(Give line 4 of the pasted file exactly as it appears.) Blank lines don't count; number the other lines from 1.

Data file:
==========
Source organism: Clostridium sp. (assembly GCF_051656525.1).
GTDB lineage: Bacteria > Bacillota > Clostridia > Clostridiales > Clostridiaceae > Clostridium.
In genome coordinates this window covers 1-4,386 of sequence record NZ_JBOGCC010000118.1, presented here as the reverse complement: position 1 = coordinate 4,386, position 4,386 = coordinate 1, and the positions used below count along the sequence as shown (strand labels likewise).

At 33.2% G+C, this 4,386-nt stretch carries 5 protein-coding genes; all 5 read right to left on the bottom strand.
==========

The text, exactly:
At 33.2% G+C, this 4,386-nt stretch carries 5 protein-coding genes; all 5 read right to left on the bottom strand.